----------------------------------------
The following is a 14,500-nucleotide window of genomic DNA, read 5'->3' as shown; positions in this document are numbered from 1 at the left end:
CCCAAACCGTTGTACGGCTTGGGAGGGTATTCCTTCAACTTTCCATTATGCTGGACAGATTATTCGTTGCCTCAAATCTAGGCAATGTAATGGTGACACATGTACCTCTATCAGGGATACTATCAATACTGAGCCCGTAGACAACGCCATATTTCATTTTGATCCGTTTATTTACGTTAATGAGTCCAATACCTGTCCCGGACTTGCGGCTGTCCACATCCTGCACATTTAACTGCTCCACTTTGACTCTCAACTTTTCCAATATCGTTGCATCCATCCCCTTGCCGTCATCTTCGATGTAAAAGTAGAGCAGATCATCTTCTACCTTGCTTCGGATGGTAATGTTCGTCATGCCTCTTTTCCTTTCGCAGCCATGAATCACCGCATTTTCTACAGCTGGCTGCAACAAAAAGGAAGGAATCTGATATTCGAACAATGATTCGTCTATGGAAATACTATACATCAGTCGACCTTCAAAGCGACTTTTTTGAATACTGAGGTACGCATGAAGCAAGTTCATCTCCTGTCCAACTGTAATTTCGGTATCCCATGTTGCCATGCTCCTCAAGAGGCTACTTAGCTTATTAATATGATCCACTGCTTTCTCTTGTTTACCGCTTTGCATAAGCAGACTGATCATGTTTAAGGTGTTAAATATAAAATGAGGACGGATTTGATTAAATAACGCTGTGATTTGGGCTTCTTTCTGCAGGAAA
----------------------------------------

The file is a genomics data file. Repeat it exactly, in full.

The following is a 14,500-nucleotide window of genomic DNA, read 5'->3' as shown; positions in this document are numbered from 1 at the left end:
CCCAAACCGTTGTACGGCTTGGGAGGGTATTCCTTCAACTTTCCATTATGCTGGACAGATTATTCGTTGCCTCAAATCTAGGCAATGTAATGGTGACACATGTACCTCTATCAGGGATACTATCAATACTGAGCCCGTAGACAACGCCATATTTCATTTTGATCCGTTTATTTACGTTAATGAGTCCAATACCTGTCCCGGACTTGCGGCTGTCCACATCCTGCACATTTAACTGCTCCACTTTGACTCTCAACTTTTCCAATATCGTTGCATCCATCCCCTTGCCGTCATCTTCGATGTAAAAGTAGAGCAGATCATCTTCTACCTTGCTTCGGATGGTAATGTTCGTCATGCCTCTTTTCCTTTCGCAGCCATGAATCACCGCATTTTCTACAGCTGGCTGCAACAAAAAGGAAGGAATCTGATATTCGAACAATGATTCGTCTATGGAAATACTATACATCAGTCGACCTTCAAAGCGACTTTTTTGAATACTGAGGTACGCATGAAGCAAGTTCATCTCCTGTCCAACTGTAATTTCGGTATCCCATGTTGCCATGCTCCTCAAGAGGCTACTTAGCTTATTAATATGATCCACTGCTTTCTCTTGTTTACCGCTTTGCATAAGCAGACTGATCATGTTTAAGGTGTTAAATATAAAATGAGGACGGATTTGATTAAATAACGCTGTGATTTGGGCTTCTTTCTGCAGGAAA